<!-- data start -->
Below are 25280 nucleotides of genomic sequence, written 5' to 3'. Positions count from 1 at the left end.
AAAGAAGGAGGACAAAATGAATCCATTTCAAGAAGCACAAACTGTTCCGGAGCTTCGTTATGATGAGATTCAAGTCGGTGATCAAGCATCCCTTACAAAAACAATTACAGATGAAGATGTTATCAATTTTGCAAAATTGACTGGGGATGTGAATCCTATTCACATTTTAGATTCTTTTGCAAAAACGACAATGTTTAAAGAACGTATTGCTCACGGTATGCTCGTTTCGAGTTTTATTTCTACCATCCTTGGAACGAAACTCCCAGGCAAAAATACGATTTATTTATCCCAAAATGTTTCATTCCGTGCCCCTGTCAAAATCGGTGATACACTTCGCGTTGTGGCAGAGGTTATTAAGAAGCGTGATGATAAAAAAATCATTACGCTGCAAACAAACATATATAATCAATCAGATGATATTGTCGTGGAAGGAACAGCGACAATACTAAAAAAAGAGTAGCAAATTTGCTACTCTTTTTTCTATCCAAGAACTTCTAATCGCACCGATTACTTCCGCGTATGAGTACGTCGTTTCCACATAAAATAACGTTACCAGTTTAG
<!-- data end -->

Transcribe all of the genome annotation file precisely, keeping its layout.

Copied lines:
Below are 25280 nucleotides of genomic sequence, written 5' to 3'. Positions count from 1 at the left end.
AAAGAAGGAGGACAAAATGAATCCATTTCAAGAAGCACAAACTGTTCCGGAGCTTCGTTATGATGAGATTCAAGTCGGTGATCAAGCATCCCTTACAAAAACAATTACAGATGAAGATGTTATCAATTTTGCAAAATTGACTGGGGATGTGAATCCTATTCACATTTTAGATTCTTTTGCAAAAACGACAATGTTTAAAGAACGTATTGCTCACGGTATGCTCGTTTCGAGTTTTATTTCTACCATCCTTGGAACGAAACTCCCAGGCAAAAATACGATTTATTTATCCCAAAATGTTTCATTCCGTGCCCCTGTCAAAATCGGTGATACACTTCGCGTTGTGGCAGAGGTTATTAAGAAGCGTGATGATAAAAAAATCATTACGCTGCAAACAAACATATATAATCAATCAGATGATATTGTCGTGGAAGGAACAGCGACAATACTAAAAAAAGAGTAGCAAATTTGCTACTCTTTTTTCTATCCAAGAACTTCTAATCGCACCGATTACTTCCGCGTATGAGTACGTCGTTTCCACATAAAATAACGTTACCAGTTTAG